Wednesday, March 17, 2010

Politicians and the people, minus the media

Certainly there are issues to be raised with many of the answers Stephen Harper gave when his YouTube video "conservation with Canadians" last night. I'm sure others will raise those issues; perhaps I will too later.

One thing that occurred to me though, as I read the Harper interview transcript, and reflect back on the online town halls that Michael Ignatieff did with Canadians earlier this year, and that's the one glaring thing that was missing from all of them.

What we got in each of those forums were questions from Canadians on a wide-range of policy issues. Foreign affairs, the role of parliament and prorogation, drug policy, climate change, child care, post secondary education, the list goes on.

What didn't we get? Questions on the horse race. On polling. On electoral gamesmanship. No "will you force an election" or political "whose is bigger" questions. To judge by nearly every press conference I've seen with Harper and Ignatieff, with nearly every pundit panel on the political talk shows, with most analysis pieces from the columnists, you'd think electoral chicken and the horse race is the issue of most concern to Canadians.

When Canadians get the chance to question their political leaders directly though, that's not what we get. We get questions on issues of policy that are important to them for a rainbow of reasons.

Both the Facebook townhall and the YouTube Q&A formats are obviously imperfect. No opportunity for follow-up, to follow a line of questioning, to really question an answer. Obviously such experiments, while well intentioned and useful, are never going to replace the role of the traditional media.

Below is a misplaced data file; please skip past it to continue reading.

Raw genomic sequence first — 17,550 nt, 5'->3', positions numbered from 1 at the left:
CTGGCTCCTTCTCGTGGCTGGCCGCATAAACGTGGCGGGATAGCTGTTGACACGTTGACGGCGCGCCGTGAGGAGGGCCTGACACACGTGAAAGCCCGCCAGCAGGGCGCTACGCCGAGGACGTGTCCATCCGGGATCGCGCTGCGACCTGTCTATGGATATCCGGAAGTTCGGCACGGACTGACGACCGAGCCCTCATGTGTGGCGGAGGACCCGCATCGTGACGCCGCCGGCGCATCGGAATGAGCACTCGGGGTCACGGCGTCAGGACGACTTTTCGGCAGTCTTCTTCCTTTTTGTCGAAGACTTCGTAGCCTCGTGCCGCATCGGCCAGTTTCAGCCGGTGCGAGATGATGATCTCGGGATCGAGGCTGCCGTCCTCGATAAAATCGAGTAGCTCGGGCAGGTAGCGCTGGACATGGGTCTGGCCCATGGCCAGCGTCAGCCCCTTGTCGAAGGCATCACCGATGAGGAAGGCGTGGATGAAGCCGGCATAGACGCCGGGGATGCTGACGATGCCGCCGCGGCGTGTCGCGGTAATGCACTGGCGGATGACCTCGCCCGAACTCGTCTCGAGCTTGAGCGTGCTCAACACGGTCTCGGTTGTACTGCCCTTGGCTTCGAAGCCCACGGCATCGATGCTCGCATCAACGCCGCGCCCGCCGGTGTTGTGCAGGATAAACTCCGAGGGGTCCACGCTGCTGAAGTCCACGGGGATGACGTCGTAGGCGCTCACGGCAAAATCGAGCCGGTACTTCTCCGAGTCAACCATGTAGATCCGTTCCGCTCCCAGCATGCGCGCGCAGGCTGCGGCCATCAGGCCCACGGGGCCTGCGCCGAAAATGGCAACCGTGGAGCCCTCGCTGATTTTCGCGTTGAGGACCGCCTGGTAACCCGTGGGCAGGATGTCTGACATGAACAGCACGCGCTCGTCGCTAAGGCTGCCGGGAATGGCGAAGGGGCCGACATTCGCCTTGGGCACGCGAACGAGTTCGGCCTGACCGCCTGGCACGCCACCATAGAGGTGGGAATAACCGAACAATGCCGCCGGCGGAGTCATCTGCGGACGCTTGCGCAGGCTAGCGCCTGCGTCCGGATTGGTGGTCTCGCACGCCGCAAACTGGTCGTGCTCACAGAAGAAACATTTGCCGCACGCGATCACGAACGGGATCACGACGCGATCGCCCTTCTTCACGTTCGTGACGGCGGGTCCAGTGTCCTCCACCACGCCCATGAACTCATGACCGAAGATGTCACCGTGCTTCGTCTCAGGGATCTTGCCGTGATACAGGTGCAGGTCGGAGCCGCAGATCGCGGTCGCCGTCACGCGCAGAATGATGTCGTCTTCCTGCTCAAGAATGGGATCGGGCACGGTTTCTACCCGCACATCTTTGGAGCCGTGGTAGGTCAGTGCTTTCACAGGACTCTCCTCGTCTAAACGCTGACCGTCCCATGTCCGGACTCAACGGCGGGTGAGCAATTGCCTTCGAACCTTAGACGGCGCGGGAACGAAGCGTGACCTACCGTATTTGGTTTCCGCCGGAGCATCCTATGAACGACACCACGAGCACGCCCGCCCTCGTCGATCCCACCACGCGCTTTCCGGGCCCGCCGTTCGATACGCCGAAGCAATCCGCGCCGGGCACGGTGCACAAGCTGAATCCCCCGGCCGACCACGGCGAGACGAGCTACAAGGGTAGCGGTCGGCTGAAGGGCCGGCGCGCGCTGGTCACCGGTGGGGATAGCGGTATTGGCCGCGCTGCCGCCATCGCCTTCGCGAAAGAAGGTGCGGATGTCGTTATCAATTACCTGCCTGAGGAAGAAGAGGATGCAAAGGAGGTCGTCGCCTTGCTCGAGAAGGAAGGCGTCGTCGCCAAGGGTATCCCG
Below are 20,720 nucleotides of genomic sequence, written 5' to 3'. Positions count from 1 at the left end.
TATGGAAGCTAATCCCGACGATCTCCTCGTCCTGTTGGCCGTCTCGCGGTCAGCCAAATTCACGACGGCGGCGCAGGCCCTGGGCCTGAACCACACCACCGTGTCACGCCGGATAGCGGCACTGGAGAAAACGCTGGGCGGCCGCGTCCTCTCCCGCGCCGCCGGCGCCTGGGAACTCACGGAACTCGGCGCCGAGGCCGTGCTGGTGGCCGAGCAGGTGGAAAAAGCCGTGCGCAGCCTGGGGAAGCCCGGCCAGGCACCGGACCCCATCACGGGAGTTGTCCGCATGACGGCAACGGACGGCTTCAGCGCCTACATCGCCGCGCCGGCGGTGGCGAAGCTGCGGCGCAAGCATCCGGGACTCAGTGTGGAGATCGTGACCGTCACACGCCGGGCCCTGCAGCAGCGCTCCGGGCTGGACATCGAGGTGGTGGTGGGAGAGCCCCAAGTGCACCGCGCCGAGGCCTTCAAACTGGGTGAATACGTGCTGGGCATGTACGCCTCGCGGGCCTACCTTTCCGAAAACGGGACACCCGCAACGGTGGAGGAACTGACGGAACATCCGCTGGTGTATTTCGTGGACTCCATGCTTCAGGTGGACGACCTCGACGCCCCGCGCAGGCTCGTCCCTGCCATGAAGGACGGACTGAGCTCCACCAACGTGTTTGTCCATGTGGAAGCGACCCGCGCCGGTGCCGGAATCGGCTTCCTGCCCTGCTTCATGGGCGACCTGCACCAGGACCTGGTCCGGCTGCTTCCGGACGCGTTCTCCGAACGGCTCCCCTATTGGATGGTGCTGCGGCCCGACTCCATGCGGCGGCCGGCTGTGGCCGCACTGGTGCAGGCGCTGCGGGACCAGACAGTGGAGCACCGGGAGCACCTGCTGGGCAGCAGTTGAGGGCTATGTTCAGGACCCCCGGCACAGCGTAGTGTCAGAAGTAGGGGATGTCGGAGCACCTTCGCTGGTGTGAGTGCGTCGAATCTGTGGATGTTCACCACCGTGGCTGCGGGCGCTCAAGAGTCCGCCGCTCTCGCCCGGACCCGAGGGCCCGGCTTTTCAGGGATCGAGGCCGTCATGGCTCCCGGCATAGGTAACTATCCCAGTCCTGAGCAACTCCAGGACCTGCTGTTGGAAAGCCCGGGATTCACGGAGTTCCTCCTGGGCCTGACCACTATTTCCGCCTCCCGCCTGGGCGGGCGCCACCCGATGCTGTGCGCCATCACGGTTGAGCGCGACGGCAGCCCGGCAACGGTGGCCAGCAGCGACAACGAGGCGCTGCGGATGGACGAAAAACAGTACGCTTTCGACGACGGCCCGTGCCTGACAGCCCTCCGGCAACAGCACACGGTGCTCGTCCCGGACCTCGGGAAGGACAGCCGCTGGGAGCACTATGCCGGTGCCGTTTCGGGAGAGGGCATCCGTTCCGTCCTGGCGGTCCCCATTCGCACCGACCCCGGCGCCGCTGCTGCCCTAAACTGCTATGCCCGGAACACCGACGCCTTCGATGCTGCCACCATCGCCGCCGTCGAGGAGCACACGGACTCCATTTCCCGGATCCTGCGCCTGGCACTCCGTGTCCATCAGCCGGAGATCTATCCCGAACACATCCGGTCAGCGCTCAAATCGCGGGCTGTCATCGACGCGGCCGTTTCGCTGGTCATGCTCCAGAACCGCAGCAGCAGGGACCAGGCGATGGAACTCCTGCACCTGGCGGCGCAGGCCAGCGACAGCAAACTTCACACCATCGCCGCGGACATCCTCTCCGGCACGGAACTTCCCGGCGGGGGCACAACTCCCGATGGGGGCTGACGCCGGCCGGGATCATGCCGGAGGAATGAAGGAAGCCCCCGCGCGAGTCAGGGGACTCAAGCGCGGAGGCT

The media would be wise, though, to take a lesson from the questions that Canadians put to the leaders in these forums. After all, the Canadians asking those questions are their readers, viewers and listeners as well. And they should be just as interested in what they're concerned about as the leaders are.

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Bailey said...

Good point. Hopefully the media will learn a lesson.

CanadianSense said...

We saw the Marjuana lobby attempt to dominate the debate.

We had Gilles Duceppe requesting his supporters flood the channel.

We had a few good questions.

The National's take was PMO is bypassing Liberal Media.

Americans are ahead in use of social media.

Let's hope the Liberals can follow up and repeat this without the the Marjuana lobby flooding the channel.

Omar said...

The Marijuana lobby flooding the channel? Canadian Sense, a substantial number of YouTube channel users would be better described as Marijuana Nation. To believe that a mere lobby group was on there advocating for marijuana rights is, well, silly.

Wayne said...

Great post.

I don't know if we will live long enought for the media to learn a lesson.

The marijuana issue loomed larger, and was a blend of what CanadianSense was saying, and what Omar was saying. It was not a silly comment.

Anyway, it was interesting. The questions were not all soft questions,the media missing was a plus.

CanadianSense said...


count the number of question from the marjuana lobby.

What portion is that special interest lobby participated in the Youtube excercise and what their % in population as represented in Canada?

So a "special interest" group fuelled by their Agenda is a factual claim.

Please link the numbers of your "nation".

Bailey said...

Although, I have to say the one issue I do have with the whole YouTube Q&A is that while the media and others is focusing on this as a way of bypassing traditional media, nobody is commenting on the fact that this is the role of Question Period in Parliament. And that's what he is really bypassing.

Sure, for Obama it makes sense for him to do something like this since really on a day to day basis, the US public does not have a means to ask questions to him. But in Canada, we do have access to ask the Prime Minister questions on a (semi) daily basis through our elected MPs. I haven't really seen this brought up anywhere.

Omar said...

A link? Sorry, I'm afraid you will just have to trust me, my freaky little friend.

Saskboy said...

Excellent point, the average Canadian wants to know what a politician will do about pot legalization, not if they are going to "force an election".